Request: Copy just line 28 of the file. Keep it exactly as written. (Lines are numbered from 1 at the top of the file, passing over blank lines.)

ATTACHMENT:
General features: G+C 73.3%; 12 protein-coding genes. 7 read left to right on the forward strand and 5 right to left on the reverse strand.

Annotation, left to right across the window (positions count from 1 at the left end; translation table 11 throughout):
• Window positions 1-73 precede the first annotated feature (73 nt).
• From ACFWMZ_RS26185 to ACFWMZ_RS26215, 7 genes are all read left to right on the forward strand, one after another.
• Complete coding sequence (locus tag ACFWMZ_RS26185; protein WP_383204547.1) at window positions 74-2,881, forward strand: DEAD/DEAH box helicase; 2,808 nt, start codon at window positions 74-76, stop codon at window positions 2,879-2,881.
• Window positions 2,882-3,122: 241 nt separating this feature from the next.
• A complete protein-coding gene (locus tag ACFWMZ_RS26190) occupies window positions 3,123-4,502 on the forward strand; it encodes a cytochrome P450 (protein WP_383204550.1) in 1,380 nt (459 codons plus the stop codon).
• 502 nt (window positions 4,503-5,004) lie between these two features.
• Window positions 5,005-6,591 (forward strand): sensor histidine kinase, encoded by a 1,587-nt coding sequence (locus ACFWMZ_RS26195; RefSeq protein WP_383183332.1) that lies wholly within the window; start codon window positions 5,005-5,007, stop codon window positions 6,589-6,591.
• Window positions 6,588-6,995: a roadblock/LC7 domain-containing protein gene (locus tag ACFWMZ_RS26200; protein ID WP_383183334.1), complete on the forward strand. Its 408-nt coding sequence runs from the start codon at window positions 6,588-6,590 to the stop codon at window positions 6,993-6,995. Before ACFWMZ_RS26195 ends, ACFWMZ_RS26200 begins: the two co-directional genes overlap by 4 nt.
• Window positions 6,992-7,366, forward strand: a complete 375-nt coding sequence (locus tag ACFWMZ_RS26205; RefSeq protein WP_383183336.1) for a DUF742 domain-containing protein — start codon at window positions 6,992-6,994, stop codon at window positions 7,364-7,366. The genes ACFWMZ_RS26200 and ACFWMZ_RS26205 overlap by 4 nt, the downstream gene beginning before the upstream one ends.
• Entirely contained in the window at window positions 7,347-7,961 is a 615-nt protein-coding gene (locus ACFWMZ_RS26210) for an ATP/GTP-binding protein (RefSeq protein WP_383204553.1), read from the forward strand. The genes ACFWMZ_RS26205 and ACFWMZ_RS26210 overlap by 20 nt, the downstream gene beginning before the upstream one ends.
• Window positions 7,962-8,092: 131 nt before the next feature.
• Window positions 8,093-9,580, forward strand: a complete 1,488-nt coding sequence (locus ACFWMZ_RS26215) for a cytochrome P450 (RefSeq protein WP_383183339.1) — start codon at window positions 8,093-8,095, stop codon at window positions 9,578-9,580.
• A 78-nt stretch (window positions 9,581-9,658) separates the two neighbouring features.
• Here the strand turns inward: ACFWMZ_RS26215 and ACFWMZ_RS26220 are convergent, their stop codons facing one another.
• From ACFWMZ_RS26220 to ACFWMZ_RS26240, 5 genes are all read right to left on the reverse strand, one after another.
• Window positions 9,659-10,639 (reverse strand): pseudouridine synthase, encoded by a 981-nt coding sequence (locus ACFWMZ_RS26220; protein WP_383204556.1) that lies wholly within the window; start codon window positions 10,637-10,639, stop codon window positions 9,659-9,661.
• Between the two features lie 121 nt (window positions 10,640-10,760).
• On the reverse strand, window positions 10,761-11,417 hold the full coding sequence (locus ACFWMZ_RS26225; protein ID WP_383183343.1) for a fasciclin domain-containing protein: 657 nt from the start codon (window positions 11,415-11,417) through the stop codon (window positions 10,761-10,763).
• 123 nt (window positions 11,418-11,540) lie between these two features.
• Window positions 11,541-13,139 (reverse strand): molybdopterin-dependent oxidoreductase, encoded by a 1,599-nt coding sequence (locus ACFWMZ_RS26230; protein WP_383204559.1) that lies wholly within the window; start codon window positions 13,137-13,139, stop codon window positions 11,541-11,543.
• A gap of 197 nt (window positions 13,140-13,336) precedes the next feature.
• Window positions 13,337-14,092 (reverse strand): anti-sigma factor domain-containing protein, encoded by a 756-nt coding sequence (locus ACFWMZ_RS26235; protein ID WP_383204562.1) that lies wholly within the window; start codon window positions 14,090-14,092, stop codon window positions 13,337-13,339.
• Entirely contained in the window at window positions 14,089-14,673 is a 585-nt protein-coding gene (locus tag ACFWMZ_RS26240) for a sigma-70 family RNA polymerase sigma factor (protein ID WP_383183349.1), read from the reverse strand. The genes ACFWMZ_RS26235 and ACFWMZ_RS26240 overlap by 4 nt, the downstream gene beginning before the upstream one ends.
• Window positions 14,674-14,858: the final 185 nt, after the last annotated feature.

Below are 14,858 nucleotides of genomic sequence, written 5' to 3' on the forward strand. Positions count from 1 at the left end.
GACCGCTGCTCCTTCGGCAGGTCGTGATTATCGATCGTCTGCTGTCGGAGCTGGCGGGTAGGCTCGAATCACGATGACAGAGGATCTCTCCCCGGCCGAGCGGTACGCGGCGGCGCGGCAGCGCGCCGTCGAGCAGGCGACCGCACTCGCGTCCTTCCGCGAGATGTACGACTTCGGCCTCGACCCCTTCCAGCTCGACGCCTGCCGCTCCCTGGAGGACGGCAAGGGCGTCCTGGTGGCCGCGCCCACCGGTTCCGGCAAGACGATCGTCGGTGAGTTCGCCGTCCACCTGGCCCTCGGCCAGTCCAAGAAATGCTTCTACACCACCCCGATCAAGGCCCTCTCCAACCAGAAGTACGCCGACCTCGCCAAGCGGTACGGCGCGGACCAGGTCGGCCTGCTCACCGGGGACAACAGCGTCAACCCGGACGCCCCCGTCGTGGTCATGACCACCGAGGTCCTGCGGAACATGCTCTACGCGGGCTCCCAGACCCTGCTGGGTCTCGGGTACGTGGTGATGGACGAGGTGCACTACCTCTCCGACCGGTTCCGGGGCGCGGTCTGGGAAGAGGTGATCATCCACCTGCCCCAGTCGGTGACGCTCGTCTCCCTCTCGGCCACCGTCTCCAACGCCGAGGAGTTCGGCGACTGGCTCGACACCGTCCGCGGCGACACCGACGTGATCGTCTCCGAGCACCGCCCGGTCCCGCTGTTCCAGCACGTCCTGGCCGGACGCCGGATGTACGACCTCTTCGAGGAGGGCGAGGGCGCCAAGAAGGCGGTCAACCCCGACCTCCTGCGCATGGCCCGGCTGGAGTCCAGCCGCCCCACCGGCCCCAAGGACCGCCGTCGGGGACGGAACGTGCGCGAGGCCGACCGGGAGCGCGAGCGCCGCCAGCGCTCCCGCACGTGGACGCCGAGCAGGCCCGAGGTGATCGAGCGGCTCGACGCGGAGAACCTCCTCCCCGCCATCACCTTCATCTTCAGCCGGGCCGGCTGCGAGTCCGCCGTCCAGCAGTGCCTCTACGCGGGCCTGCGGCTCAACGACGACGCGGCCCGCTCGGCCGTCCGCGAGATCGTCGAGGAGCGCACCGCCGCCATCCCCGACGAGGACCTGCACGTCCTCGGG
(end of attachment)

GACCGCTGCTCCTTCGGCAGGTCGTGATTATCGATCGTCTGCTGTCGGAGCTGGCGGGTAGGCTCGAATCACGATGACAGAGGATCTCTCCCCGGCCGAGCGGTACGCGGCGGCGCGGCAGCGCGCCGTCGAGCAGGCGACCGCACTCGCGTCCTTCCGCGAGATGTACGACTTCGGCCTCGACCCCTTCCAGCTCGACGCCTGCCGCTCCCTGGAGGACGGCAAGGGCGTCCTGGTGGCCGCGCCCACCGGTTCCGGCAAGACGATCGTCGGTGAGTTCGCCGTCCACCTGGCCCTCGGCCAGTCCAAGAAATGCTTCTACACCACCCCGATCAAGGCCCTCTCCAACCAGAAGTACGCCGACCTCGCCAAGCGGTACGGCGCGGACCAGGTCGGCCTGCTCACCGGGGACAACAGCGTCAACCCGGACGCCCCCGTCGTGGTCATGACCACCGAGGTCCTGCGGAACATGCTCTACGCGGGCTCCCAGACCCTGCTGGGTCTCGGGTACGTGGTGATGGACGAGGTGCACTACCTCTCCGACCGGTTCCGGGGCGCGGTCTGGGAAGAGGTGATCATCCACCTGCCCCAGTCGGTGACGCTCGTCTCCCTCTCGGCCACCGTCTCCAACGCCGAGGAGTTCGGCGACTGGCTCGACACCGTCCGCGGCGACACCGACGTGATCGTCTCCGAGCACCGCCCGGTCCCGCTGTTCCAGCACGTCCTGGCCGGACGCCGGATGTACGACCTCTTCGAGGAGGGCGAGGGCGCCAAGAAGGCGGTCAACCCCGACCTCCTGCGCATGGCCCGGCTGGAGTCCAGCCGCCCCACCGGCCCCAAGGACCGCCGTCGGGGACGGAACGTGCGCGAGGCCGACCGGGAGCGCGAGCGCCGCCAGCGCTCCCGCACGTGGACGCCGAGCAGGCCCGAGGTGATCGAGCGGCTCGACGCGGAGAACCTCCTCCCCGCCATCACCTTCATCTTCAGCCGGGCCGGCTGCGAGTCCGCCGTCCAGCAGTGCCTCTACGCGGGCCTGCGGCTCAACGACGACGCGGCCCGCTCGGCCGTCCGCGAGATCGTCGAGGAGCGCACCGCCGCCATCCCCGACGAGGACCTGCACGTCCTCGGG